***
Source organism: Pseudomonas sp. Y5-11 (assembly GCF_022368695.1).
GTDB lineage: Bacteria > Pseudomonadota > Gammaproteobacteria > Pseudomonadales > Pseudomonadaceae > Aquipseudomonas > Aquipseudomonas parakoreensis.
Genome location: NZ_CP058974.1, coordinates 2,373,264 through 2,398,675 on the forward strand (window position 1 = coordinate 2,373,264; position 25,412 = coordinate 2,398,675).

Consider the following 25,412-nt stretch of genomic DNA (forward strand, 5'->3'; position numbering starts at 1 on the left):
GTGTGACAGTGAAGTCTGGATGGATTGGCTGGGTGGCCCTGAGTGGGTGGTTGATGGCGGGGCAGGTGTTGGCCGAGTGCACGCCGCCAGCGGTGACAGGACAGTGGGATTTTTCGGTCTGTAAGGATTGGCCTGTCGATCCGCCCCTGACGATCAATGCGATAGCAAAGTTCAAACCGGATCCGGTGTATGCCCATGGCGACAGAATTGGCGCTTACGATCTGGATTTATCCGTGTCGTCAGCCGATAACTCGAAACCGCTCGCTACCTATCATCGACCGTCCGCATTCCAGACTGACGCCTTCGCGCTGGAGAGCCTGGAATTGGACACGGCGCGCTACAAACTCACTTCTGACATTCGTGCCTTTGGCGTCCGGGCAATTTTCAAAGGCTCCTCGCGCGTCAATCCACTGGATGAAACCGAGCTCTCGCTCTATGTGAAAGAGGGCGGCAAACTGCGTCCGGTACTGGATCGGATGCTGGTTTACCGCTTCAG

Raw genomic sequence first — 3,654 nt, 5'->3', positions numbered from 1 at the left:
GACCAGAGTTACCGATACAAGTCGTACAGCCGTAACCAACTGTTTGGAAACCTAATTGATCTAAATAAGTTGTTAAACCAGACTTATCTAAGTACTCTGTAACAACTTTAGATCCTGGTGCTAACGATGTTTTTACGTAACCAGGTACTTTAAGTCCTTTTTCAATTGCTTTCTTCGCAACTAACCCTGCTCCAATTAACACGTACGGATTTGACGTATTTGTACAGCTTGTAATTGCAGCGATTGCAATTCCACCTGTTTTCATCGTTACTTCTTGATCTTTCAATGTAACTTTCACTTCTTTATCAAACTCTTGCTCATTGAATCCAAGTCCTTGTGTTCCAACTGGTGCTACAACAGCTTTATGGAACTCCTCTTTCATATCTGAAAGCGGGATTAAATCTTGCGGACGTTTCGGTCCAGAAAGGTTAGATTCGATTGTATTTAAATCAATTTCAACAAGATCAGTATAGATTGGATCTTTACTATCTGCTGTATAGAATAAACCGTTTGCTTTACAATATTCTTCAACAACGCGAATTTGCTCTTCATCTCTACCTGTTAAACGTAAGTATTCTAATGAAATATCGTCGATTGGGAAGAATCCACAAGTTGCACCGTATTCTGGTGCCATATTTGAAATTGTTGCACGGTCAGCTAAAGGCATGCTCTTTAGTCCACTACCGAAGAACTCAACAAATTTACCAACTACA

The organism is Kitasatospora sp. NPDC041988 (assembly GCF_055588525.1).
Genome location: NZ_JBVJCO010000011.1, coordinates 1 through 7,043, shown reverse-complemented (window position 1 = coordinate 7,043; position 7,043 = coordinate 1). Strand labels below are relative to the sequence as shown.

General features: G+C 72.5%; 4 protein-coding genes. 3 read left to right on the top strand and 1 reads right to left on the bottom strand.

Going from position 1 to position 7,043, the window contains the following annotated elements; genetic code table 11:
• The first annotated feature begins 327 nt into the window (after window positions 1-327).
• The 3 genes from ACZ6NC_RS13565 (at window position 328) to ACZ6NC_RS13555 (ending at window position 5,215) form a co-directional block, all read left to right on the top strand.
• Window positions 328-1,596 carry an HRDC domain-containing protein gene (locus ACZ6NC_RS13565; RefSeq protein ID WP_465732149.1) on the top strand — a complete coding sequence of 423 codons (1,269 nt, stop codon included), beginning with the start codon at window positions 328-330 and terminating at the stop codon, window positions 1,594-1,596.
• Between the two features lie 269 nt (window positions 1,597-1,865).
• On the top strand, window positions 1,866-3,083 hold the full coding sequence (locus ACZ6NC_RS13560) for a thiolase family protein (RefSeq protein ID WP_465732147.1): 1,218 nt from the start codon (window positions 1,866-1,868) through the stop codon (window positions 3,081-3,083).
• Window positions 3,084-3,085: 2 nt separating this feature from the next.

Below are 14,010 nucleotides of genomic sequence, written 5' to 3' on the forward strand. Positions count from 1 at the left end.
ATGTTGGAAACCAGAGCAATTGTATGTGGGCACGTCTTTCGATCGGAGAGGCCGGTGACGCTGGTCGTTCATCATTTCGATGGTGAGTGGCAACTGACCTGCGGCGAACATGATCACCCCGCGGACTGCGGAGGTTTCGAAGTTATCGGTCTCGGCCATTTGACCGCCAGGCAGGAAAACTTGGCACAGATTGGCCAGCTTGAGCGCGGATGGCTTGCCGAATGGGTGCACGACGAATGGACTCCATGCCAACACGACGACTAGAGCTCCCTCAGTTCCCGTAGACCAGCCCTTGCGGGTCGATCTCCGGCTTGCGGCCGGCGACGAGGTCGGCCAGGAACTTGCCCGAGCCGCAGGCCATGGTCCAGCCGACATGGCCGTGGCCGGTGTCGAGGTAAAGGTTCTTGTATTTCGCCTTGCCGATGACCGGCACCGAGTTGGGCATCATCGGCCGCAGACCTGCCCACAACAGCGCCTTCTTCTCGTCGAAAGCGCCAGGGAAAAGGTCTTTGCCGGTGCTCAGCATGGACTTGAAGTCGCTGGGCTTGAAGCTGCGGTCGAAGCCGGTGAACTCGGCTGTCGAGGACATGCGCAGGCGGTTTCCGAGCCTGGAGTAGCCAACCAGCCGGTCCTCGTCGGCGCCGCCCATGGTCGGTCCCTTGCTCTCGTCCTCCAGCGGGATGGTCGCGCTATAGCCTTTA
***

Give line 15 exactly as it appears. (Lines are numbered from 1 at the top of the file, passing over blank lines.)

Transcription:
• Between the two features lie 269 nt (window positions 1,597-1,865).